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Reskilling is equally crucial. If your job is highly susceptible to automation, diversifying your skill set can provide a safety net. Marketing professionals, for instance, are now expected to be familiar with data analytics tools and customer relationship management software that employ AI algorithms.

This means understanding and learning effective prompt engineering can’t be ignored.

Insight No. 2: Learn prompt engineering now or risk being left behind.

Source: Christopher Penn, It’s The End of Your Agency As You Know It

Using AI tools like ChatGPT or Bard in marketing operations will reduce friction and eliminate redundancy. They allow marketers to shift their budgets and resources to activities that support a more dynamic marketing organization.

Agencies should start now by ensuring that employees are trained on not only prompt engineering but other use cases for AI, including automating routine tasks, call transcription, writing code, etc.

If you want to learn prompt engineering, it is crucial that you understand just how AI tools that are based on LLMs (large language models) work.

Here is a quick primer from Penn’s webinar:

First of all,what are large language models? It all begins with a phrase from John Rupert Firth in 1957, when he said, “You shall know a word by the company it keeps.” This is the basis on which all large language models work.

So what does that mean exactly?

At their core, AI language models like GPT-4 are massive neural networks trained on a large dataset of text. They’re essentially pattern recognizers that use statistical probabilities to predict the next word in a sequence, based on the words that came before it.

Training involves feeding the model tons of data and adjusting internal parameters, so that it learns to make accurate predictions. During this phase, the model is basically trying to minimize its error rate, adapting its internal “knowledge” to do better next time.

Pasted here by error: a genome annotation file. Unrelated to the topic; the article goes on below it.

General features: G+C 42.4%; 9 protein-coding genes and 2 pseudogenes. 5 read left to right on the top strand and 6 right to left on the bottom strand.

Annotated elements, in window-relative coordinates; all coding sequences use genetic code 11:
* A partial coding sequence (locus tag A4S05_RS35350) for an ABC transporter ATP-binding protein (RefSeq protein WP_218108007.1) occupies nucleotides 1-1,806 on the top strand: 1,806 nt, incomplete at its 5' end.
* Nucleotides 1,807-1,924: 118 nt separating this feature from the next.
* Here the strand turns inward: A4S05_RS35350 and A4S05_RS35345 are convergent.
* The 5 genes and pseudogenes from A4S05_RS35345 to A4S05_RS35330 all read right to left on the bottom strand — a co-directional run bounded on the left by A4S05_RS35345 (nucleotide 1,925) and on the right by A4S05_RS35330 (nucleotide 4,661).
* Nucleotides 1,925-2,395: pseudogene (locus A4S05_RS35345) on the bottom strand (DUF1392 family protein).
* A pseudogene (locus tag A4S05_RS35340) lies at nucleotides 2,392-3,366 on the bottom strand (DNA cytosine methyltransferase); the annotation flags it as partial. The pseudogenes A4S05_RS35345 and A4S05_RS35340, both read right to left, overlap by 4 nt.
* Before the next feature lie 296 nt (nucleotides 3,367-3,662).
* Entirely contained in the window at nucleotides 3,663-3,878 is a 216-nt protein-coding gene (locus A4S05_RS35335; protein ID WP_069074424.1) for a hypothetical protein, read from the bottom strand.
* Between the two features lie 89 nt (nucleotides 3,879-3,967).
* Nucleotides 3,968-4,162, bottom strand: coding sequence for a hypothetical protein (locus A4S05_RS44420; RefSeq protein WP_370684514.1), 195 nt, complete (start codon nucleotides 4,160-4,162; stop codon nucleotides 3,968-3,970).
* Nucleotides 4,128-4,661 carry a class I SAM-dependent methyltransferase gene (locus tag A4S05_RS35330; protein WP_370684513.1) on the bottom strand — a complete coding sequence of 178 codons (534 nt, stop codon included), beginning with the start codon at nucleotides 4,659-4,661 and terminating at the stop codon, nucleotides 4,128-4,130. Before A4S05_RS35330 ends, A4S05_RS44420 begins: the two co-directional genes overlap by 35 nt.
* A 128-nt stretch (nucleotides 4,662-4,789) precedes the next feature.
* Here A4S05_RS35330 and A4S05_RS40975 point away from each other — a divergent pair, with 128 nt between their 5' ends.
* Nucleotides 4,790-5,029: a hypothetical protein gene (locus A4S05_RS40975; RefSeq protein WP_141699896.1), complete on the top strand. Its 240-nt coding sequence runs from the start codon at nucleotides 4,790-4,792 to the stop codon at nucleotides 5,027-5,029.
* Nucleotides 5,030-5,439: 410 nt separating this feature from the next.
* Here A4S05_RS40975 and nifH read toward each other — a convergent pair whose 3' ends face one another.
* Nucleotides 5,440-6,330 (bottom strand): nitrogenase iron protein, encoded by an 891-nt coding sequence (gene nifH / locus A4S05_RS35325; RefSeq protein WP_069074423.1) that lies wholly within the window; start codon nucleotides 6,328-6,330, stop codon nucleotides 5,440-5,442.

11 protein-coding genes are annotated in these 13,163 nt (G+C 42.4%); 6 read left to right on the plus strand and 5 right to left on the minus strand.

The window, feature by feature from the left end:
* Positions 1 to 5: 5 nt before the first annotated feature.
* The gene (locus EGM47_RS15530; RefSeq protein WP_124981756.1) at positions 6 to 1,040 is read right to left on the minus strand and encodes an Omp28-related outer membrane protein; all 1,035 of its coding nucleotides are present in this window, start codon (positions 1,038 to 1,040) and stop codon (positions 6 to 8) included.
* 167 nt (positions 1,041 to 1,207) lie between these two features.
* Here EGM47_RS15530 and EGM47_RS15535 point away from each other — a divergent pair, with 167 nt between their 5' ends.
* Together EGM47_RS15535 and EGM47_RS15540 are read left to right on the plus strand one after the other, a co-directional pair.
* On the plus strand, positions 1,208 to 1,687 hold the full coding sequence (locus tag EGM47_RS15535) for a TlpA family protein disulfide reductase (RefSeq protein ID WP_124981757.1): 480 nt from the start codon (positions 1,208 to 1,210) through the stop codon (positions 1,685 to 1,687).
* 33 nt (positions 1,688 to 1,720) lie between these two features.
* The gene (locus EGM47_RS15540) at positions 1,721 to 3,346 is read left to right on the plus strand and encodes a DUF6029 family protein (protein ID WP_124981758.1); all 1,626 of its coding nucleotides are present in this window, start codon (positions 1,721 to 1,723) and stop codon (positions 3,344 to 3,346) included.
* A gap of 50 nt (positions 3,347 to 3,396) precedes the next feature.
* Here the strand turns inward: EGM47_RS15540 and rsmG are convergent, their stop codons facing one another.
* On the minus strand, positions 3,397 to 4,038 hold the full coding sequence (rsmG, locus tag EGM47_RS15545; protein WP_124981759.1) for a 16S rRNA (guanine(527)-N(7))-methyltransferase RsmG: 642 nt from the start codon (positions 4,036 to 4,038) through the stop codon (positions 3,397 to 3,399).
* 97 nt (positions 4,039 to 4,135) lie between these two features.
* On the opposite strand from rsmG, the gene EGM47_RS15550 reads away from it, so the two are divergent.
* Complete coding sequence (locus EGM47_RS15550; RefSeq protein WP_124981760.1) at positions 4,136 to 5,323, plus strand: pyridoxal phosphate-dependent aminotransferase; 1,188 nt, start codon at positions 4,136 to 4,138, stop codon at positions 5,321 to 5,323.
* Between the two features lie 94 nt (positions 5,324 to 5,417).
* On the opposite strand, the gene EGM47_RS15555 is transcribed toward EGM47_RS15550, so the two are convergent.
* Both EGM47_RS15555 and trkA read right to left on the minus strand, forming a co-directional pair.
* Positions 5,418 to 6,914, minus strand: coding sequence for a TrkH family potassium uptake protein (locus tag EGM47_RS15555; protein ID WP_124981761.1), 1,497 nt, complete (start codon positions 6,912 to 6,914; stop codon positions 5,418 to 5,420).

Once trained, the model can generate text based on a given prompt. It uses what it learned during training to predict what words should come next, effectively “completing” the prompt in a way that mimics human-like language.

However, these models aren’t conscious and they don’t understand context or possess any sort of awareness. They’re just exceptionally good at recognizing patterns in data. So, when you’re engineering a prompt, you’re essentially framing a question in a way that aligns with patterns the model has seen in its training data.

GPT-4 and similar models are probabilistic, not deterministic. This means that they give you what they “think” is the most likely next word or phrase. But it’s up to you to guide them toward the answers or outcomes you actually find useful.

“The key takeaway from understanding prompt engineering is that the more relevant words you use in the prompt, the better your prompts will perform, and the better your results will be.” (Christopher Penn)